Ever miss an exit on the highway? Doesn’t it seem that the few minutes it takes to go to the next exit, cross over, find the on-ramp in the other direction, and get back to where you should have turned off in the first place seems like an eternity? Not just an eternity, but an personal affront at the loss of life-span?

Time’s funny that way. Ten minutes recovering from a navigation boo-boo is a travesty, while a couple hours idled away watching television reruns is nothing.

Why might this be? Fact is, we are liberal with the time that we decide to expend, and stingy when it’s burned against our will. It’s why we get so wound up when people steal tiny bits of our time. Your friend who’s always late, the person driving slowly in the left lane, the co-worker who has no awareness of how busy you may be, the person ahead of you at the supermarket who waits until the last minute to fish around for a credit card, the customer who hasn’t figured his order out when he reaches the counter, and many others, prioritize their own time above yours. Courtesy, as important a social lubricant as there is, imposes upon each of us an obligation to be respectful of others’ time, and it is when that obligation is violated, either willfully or negligently, that we are often prompted to sharp spikes of rage.

Most of us don’t mind those bits of time waste if the culprit is demonstrating a legitimate effort to move things along expeditiously. A single mother with four kids trying to get off an airplane ahead of us is of no bother if she’s working hard to wrangle them. If she displays indifference, however, or worse, the entitled apathy of “I’ve got four kids, what do you expect me to do…” people have suffered strokes over such affronts.

Thing is, we should mind, at least a bit, even when the waste/theft is mitigated by genuine effort. Not necessarily to lay blame on the maker of that genuine effort, but we should recognize the loss. Time is the scarcest resource there is.

Yes, it’s ours to waste, and yes, few people can survive their lives without down time or just frittering it away on occasion, but even those wastes should have some purpose. We should all manage our time better.

An old lesson from business school comes to mind.

Work can be broken down into four categories:

1 – That which you do that advances your goals.
2 – That which you do that advances others’ goals (e.g your boss).
3 – That which others do that advances your goals.
4 – That which others do that advances others goals (e.g. your co-workers for your boss).

The secret to success, whether it be in the corporate world, in a small business, in self-employment, or in investing, is to maximize #3. Time is the scarcest resource, and the best thing to do is harness others’ time for your benefit. That, in turn, is best accomplished by finding ways to make that time also work to their benefit. If you’ve got people working for you, the jobs they do should advance their own goals as well as your own. This is win-win, it builds respect and loyalty, and it makes everyone happier.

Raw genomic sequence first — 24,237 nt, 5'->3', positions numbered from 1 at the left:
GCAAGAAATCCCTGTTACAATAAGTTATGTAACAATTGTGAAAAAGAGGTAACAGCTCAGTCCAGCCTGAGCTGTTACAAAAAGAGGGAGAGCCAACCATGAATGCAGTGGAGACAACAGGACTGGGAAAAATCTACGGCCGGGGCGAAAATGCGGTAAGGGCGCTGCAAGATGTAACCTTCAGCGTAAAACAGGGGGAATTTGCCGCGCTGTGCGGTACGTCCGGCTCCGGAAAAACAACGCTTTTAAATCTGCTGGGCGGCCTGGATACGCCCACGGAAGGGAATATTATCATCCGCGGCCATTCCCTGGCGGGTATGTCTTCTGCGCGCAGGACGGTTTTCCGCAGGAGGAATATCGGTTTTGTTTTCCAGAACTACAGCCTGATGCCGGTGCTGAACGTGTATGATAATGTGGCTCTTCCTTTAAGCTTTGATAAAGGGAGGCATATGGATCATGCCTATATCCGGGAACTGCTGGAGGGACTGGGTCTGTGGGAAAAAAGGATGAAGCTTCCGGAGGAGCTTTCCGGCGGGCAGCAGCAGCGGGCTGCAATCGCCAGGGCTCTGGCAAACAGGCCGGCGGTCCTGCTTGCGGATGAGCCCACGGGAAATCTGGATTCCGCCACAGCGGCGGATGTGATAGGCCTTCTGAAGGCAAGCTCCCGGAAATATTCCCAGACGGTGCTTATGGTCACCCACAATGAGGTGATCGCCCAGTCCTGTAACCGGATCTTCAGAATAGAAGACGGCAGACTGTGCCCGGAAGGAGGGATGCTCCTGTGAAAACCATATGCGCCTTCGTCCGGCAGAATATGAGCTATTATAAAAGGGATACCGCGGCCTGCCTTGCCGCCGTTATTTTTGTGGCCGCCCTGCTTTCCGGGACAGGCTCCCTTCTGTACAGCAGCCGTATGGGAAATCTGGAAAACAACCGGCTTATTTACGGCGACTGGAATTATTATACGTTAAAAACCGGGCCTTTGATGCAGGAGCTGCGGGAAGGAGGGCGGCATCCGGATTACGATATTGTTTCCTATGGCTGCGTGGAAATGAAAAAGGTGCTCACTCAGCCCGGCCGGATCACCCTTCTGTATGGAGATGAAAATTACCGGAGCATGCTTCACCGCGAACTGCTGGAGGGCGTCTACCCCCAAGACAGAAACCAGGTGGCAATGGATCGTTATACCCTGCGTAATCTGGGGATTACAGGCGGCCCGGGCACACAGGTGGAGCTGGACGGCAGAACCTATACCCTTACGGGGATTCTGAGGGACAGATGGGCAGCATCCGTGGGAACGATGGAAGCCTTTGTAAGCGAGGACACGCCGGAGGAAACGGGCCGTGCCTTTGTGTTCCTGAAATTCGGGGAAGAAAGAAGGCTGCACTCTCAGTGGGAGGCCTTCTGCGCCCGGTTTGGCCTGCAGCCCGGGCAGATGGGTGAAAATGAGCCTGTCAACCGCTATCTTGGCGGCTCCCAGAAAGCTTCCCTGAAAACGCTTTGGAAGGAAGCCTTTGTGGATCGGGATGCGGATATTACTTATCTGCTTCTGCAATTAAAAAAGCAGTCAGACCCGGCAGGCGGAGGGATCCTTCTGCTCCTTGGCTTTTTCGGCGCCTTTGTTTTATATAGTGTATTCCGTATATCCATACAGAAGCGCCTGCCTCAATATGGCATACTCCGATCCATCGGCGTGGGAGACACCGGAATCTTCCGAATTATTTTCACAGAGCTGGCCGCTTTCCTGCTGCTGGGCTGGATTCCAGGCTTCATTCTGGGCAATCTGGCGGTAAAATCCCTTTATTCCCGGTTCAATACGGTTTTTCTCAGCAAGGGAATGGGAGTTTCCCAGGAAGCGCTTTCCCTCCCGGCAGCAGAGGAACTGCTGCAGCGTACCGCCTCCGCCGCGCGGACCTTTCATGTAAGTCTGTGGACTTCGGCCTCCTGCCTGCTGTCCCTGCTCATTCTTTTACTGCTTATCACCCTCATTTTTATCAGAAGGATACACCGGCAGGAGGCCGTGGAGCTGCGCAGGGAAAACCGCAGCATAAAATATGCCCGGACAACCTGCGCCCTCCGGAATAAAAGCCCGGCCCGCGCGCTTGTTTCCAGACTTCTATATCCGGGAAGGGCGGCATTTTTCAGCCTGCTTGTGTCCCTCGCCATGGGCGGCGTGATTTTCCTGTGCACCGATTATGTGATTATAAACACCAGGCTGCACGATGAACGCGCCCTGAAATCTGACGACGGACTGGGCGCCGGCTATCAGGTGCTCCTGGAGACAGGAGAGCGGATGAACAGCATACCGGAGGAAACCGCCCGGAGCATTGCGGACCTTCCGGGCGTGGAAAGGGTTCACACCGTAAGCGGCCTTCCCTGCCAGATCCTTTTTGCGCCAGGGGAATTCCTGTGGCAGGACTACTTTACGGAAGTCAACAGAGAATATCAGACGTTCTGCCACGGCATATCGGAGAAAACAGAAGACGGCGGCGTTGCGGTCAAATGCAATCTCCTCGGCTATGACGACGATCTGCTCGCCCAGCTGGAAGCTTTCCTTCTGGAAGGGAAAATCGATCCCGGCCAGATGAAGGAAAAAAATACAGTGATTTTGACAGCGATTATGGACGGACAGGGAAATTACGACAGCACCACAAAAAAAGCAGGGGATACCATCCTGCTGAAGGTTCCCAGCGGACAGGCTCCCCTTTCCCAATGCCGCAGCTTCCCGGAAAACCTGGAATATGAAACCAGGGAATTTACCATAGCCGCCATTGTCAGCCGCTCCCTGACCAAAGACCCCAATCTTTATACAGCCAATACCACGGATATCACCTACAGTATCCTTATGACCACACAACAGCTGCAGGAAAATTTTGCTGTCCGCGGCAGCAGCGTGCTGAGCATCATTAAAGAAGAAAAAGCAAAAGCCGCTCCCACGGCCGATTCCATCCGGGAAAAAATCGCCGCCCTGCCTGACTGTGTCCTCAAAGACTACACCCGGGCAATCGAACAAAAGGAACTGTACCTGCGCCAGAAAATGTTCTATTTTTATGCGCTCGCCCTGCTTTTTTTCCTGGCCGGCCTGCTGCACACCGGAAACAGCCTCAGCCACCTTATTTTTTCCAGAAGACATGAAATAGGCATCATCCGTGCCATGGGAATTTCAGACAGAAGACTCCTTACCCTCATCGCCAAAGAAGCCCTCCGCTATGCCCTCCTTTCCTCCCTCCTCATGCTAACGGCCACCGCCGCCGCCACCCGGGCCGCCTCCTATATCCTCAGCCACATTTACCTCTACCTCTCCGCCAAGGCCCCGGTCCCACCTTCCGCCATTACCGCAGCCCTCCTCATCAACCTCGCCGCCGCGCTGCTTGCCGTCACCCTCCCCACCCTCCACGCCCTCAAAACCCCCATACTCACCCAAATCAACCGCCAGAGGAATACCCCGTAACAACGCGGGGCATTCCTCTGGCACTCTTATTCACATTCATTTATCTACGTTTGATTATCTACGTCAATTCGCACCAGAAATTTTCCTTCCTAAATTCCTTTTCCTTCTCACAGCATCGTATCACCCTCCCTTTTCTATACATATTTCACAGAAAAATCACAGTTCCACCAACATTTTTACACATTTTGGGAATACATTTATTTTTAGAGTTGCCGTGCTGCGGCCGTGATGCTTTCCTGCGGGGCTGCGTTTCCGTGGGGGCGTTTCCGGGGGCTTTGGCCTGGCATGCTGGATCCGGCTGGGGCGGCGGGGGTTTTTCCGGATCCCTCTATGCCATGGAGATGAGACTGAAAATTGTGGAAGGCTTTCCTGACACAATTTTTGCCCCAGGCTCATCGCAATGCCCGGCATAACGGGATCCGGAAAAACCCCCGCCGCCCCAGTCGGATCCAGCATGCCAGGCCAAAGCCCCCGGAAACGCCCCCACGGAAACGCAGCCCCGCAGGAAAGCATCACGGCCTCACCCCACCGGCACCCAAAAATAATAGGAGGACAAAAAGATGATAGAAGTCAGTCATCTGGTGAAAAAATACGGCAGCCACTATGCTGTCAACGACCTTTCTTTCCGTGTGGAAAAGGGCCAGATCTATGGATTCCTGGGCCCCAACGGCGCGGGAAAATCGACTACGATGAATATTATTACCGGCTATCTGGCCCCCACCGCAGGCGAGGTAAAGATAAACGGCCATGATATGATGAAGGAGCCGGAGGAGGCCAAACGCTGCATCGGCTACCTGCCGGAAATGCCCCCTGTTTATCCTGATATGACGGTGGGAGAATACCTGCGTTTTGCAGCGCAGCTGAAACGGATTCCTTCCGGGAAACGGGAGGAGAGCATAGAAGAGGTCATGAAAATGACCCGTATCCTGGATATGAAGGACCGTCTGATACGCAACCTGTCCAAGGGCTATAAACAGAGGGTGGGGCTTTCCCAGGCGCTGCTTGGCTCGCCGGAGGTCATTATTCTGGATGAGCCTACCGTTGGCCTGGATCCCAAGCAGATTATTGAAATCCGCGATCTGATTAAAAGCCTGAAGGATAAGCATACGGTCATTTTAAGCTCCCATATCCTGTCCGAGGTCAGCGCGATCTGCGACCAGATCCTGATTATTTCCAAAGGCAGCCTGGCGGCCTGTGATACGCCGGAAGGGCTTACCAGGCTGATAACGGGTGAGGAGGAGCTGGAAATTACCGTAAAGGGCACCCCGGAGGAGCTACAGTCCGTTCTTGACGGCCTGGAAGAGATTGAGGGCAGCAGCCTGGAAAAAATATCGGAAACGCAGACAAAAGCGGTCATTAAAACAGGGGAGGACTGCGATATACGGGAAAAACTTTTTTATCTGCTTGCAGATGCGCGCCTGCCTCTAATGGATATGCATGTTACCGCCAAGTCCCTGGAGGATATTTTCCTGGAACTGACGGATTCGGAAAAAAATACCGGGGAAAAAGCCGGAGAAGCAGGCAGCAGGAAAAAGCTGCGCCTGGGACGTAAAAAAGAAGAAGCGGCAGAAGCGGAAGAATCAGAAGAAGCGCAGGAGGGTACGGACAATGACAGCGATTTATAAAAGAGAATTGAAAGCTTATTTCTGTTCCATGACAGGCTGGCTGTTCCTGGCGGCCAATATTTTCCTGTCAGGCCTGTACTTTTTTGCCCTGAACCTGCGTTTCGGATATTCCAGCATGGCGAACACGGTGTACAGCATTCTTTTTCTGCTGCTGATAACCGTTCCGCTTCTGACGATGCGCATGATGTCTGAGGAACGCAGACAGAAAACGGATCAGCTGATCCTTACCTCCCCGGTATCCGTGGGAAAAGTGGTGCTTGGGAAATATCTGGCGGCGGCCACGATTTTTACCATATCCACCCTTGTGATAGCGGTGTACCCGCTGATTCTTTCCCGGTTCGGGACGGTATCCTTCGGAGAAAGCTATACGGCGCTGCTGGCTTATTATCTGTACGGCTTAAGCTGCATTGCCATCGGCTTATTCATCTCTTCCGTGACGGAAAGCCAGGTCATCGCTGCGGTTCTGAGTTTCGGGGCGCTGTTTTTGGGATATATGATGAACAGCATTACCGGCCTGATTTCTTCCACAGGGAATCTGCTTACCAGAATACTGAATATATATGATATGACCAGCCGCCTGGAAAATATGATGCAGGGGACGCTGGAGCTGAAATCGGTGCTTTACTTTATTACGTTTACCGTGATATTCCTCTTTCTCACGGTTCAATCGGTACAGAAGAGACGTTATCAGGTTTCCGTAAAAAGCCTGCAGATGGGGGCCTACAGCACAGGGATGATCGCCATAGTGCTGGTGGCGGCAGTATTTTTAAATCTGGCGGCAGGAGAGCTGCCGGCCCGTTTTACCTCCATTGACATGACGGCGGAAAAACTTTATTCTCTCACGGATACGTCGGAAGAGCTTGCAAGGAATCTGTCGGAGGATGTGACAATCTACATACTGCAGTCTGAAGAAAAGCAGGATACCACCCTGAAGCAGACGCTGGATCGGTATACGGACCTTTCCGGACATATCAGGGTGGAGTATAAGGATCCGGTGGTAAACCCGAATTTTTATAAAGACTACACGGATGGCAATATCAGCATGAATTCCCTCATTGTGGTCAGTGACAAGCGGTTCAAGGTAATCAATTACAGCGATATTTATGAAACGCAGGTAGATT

It’s also a winning strategy for building wealth. Many have said that no one ever got rich working 9 to 5. Or, more broadly, working for a wage. That wage, the translation of an hour of your life into cash, is wholly dependent on and wholly limited to the hours of your life that you devote to work. When you can make money from other people’s time, however, the sky is the limit. Save some money and invest it somewhere – a business (yours or another’s), stocks, bonds, whole life insurance, or even an interest-bearing savings account, and you put other people’s time to work for you. That’s what everyone who starts a business does, as well, even if it’s a one-person shop that subcontracts manufacturing or services, and that’s what everyone who’s ever created something that earns royalties does. Other people’s time (traded in exchange for compensation), magicked by compound interest, is how people become wealthy.

People constantly steal your time. They may do so consciously or unconsciously, and out of indifference, carelessness, or selfishness (and, occasionally, malice). The why is less important than the act itself, and our social upbringing, our desire to be polite and accommodating, enables the worst offenders. We may take enormous umbrage from others’ callous wasting of our time, but we rarely get upset with the biggest waster of our time: ourselves. While down and idle time are essential to mental health, lets be honest – most of us waste a lot of time. Recognizing this, honestly, is a good and worthwhile thing to do.

Space I can recover. Time, never. — Napoleon Bonaparte

Peter Venetoklis

About Peter Venetoklis

I am twice-retired, a former rocket engineer and a former small business owner. At the very least, it makes for interesting party conversation. I'm also a life-long libertarian, I engage in an expanse of entertainments, and I squabble for sport.

Nowadays, I spend a good bit of my time arguing politics and editing this website.


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